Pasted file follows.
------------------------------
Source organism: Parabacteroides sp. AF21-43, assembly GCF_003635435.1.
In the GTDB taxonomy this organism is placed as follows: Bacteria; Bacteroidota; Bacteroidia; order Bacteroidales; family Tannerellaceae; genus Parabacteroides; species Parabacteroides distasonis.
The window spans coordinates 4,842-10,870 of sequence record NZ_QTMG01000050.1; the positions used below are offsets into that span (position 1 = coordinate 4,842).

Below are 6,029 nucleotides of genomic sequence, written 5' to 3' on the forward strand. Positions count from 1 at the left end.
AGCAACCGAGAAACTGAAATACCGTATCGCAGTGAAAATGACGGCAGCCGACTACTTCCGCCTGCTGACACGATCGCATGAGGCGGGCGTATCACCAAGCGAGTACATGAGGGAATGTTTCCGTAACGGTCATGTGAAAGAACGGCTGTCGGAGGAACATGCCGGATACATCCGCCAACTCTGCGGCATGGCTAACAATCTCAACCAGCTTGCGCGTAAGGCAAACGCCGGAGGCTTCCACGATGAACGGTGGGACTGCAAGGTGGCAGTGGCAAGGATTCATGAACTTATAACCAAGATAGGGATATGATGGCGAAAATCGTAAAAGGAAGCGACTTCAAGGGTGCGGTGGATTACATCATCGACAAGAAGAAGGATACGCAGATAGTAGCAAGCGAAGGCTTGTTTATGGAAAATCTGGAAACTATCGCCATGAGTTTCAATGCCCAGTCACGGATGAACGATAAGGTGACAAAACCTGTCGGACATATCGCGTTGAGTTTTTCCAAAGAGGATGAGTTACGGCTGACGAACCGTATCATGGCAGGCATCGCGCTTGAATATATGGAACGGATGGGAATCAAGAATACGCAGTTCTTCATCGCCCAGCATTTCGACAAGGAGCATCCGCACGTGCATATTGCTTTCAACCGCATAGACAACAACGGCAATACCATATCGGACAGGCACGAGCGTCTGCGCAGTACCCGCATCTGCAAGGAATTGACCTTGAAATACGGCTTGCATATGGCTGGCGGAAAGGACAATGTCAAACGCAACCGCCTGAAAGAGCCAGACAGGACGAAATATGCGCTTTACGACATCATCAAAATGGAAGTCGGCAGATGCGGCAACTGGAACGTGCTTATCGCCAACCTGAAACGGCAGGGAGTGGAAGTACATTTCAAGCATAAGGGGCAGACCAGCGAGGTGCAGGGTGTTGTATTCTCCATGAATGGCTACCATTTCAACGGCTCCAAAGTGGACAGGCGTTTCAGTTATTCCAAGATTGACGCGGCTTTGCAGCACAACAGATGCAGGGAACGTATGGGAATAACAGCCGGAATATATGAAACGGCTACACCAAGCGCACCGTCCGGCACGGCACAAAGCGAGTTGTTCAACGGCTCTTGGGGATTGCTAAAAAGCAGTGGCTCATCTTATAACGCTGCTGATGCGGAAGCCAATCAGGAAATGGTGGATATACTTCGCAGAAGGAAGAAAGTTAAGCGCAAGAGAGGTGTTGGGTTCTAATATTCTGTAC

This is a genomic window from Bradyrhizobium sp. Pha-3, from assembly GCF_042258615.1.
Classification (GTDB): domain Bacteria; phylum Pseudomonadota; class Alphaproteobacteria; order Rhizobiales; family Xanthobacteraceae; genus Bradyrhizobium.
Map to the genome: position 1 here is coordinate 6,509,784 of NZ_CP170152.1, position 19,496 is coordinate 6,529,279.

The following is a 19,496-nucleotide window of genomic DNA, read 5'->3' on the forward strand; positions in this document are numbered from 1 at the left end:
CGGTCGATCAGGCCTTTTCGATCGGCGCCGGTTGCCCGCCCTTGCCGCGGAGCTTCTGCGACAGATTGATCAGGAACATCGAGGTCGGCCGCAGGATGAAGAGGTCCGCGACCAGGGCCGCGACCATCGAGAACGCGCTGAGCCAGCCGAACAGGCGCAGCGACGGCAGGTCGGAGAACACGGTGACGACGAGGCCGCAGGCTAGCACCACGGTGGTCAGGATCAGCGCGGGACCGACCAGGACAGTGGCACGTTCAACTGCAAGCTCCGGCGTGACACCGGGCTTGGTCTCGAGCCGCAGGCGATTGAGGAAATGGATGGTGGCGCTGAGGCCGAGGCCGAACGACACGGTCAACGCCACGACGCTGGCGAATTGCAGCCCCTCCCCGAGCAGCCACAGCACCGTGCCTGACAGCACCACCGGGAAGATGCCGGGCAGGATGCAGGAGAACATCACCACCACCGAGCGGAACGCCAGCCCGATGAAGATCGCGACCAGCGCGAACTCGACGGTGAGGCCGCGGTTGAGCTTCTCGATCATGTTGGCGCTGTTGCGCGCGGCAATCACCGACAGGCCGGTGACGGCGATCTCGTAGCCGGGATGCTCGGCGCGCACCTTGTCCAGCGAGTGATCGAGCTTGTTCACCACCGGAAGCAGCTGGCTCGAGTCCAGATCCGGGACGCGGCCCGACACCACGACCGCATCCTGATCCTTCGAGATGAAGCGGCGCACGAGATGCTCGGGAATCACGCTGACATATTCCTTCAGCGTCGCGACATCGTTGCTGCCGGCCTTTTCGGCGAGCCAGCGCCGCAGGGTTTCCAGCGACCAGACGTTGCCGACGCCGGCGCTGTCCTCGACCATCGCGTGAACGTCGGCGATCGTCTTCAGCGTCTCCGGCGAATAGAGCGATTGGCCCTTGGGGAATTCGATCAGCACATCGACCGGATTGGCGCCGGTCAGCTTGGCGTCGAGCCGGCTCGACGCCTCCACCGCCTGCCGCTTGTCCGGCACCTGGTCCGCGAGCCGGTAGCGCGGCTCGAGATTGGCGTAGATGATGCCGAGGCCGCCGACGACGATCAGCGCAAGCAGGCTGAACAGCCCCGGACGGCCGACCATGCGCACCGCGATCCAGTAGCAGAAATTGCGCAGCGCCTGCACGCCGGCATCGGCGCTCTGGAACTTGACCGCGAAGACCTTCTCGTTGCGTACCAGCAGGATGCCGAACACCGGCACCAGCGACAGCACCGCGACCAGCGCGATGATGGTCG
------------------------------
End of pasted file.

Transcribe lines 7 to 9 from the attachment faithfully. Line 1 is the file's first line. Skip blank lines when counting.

Classification (GTDB): domain Bacteria; phylum Pseudomonadota; class Alphaproteobacteria; order Rhizobiales; family Xanthobacteraceae; genus Bradyrhizobium.
Map to the genome: position 1 here is coordinate 6,509,784 of NZ_CP170152.1, position 19,496 is coordinate 6,529,279.

The following is a 19,496-nucleotide window of genomic DNA, read 5'->3' on the forward strand; positions in this document are numbered from 1 at the left end: